On Monday, Microsoft and Seton Hall University announced a new initiative as part of Seton Hall's Mobile Computing Initiative, aimed at delivering Nokia Lumia 900 devices to all incoming freshmen.
The entire class of 2016 will be offered Nokia Lumia 900
smartphones running under the Windows Phone 7.5 operating system, in an attempt to support the university's goal to deliver high-end technology to students.
Seton Hall has been offering mobile technology to its students since 1997, in an attempt to facilitate mobile computing, sharing of ideas and collaboration.
The University believes that mobile technology can offer new means of enhancing the life of students, and it encourages them to engage with one another and the university community in this direction.
"Nokia has a long history of innovation and their partnership with Microsoft allows us to extend the core academic and community resources of the University into the pocket of our students," noted David Middleton, executive director, Center for Mobile Research and Innovation, and assistant vice president of administration at Seton Hall University.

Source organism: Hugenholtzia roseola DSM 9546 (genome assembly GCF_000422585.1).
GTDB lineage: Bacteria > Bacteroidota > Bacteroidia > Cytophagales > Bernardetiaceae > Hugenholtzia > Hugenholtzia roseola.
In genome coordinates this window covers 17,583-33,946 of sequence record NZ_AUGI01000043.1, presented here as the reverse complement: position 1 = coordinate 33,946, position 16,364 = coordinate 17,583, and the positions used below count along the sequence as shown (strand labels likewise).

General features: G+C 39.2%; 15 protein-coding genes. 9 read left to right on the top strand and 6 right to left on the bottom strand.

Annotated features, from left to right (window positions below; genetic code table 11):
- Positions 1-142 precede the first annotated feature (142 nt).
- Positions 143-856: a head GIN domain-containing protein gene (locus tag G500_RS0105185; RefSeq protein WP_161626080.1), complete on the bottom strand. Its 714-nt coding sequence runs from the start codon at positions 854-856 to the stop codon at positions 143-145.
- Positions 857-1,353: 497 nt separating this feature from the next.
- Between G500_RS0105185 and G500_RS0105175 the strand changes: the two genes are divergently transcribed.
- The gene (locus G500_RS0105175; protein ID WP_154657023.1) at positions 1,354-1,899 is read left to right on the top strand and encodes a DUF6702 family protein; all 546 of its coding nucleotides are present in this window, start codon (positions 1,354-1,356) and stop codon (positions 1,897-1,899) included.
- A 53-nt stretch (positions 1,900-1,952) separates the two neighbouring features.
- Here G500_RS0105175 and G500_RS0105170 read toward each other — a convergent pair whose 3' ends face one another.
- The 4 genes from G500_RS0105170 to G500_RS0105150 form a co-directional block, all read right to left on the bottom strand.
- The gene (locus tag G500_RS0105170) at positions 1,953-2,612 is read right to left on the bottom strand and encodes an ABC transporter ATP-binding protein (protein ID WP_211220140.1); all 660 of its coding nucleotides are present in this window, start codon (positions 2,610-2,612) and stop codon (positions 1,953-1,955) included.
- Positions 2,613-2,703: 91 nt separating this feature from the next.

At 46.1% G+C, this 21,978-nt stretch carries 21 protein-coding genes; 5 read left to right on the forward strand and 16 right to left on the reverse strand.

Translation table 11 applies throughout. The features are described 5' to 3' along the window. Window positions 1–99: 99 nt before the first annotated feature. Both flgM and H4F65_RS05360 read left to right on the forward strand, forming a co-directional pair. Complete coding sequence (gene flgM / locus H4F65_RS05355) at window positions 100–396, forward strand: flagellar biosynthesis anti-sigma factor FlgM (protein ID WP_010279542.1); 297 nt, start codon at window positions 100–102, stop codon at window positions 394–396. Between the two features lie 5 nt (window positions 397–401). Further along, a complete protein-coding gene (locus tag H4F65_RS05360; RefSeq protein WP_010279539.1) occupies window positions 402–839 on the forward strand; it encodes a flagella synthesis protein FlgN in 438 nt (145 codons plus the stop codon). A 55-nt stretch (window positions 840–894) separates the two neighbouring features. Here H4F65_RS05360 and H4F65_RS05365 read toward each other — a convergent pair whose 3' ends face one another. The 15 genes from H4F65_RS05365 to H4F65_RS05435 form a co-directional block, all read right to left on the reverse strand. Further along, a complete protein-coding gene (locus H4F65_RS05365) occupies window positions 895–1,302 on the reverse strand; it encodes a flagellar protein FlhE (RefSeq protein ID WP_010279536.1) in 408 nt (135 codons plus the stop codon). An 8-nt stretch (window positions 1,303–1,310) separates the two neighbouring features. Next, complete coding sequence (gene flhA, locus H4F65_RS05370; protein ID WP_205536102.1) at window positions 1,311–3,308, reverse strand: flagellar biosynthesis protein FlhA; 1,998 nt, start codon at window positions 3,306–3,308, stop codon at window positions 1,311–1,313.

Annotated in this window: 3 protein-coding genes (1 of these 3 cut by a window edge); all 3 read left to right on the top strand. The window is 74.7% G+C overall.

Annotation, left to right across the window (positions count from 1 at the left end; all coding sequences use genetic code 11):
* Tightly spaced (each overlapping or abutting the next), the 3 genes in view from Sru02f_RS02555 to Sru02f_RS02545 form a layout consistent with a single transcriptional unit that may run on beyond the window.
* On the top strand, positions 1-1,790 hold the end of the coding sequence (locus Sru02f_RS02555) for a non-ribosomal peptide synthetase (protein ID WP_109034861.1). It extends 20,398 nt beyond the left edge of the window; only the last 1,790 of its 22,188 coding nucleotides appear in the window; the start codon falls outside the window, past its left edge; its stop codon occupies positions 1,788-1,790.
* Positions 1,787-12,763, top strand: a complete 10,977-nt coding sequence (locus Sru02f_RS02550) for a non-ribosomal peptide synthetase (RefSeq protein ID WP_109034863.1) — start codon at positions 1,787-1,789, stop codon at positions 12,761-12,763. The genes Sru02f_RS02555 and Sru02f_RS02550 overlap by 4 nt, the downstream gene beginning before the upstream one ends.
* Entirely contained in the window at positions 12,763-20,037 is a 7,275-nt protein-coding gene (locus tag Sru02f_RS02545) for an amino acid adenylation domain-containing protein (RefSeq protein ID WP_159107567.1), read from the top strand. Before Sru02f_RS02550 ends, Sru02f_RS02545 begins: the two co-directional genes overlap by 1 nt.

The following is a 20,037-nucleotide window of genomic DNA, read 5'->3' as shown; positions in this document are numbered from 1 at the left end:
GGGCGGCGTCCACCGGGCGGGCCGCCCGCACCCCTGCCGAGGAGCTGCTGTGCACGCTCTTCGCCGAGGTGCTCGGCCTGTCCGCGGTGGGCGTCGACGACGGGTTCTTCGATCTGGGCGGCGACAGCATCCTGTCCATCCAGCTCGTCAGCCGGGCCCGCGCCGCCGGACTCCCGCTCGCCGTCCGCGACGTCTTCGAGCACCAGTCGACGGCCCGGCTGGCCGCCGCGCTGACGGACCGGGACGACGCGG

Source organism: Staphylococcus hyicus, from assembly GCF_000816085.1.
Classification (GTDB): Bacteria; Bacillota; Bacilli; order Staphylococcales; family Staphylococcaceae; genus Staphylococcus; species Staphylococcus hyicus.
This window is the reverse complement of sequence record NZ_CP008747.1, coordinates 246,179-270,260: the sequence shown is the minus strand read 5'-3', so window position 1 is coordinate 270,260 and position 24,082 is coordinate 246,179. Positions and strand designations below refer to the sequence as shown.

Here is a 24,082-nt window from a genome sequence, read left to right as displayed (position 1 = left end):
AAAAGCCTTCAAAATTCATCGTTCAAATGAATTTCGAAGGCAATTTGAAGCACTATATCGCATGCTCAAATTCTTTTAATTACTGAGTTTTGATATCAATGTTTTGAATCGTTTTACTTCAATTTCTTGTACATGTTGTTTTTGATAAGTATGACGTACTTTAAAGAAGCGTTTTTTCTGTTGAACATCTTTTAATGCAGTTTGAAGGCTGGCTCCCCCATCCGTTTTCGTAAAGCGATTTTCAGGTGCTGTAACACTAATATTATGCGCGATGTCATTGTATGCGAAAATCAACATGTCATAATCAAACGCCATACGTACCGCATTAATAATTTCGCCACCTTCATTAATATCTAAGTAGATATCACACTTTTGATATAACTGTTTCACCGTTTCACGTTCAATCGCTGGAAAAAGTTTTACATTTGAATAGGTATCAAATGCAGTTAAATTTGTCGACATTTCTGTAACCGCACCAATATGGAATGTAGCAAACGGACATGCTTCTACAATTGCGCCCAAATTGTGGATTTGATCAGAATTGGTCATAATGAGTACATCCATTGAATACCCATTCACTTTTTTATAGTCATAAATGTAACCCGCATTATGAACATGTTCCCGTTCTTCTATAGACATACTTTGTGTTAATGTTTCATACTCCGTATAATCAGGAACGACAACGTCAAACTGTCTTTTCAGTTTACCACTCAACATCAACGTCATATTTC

"By providing our new incoming students with the Nokia Lumia 900
, Seton Hall University can expand our existing Windows services and infrastructure while providing a unique, high quality, dynamic and engaging mobile experience."
Seton Hall students are able to access the SHUmobile application, which was designed with support for a wide range of platforms, and which provides campus news feeds, directories and maps.
The Lumia 900 will arrive with a custom Freshmen Experience component as part of this application, with customized social media integration and with direct communication channels with their freshmen peers and other persons.
The University is also looking to leverage Nokia Data Gathering so as to get in touch with the incoming freshmen to provide them with information to prepare for college, and to receive details on the manner in which they can take advantage of Nokia Lumia 900 and other technologies.
has become ubiquitous and pervasive, but we are just beginning to understand the breadth of its impact across campus,” Michael Taylor, academic director, Center for Mobile Research & Innovation, said.
“Smartphone use in higher education has tended to rely on finding a specific app to fulfill a specific curricular purpose. With the close collaboration between Nokia and Microsoft on the Lumia 900, the phone itself takes center stage.”